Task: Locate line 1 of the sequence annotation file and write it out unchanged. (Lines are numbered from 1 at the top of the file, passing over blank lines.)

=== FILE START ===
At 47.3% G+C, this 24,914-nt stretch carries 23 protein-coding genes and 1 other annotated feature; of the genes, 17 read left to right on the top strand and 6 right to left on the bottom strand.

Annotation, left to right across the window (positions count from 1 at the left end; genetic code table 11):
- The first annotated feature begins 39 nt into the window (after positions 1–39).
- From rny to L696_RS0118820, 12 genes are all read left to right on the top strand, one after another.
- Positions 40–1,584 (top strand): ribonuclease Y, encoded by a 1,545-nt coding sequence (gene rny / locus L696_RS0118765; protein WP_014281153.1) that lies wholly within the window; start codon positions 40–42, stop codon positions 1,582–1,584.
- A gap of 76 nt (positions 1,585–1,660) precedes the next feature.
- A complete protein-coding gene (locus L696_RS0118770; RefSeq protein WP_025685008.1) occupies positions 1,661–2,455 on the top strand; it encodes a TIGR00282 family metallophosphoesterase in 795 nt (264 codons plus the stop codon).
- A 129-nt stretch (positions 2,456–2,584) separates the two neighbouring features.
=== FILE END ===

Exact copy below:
At 47.3% G+C, this 24,914-nt stretch carries 23 protein-coding genes and 1 other annotated feature; of the genes, 17 read left to right on the top strand and 6 right to left on the bottom strand.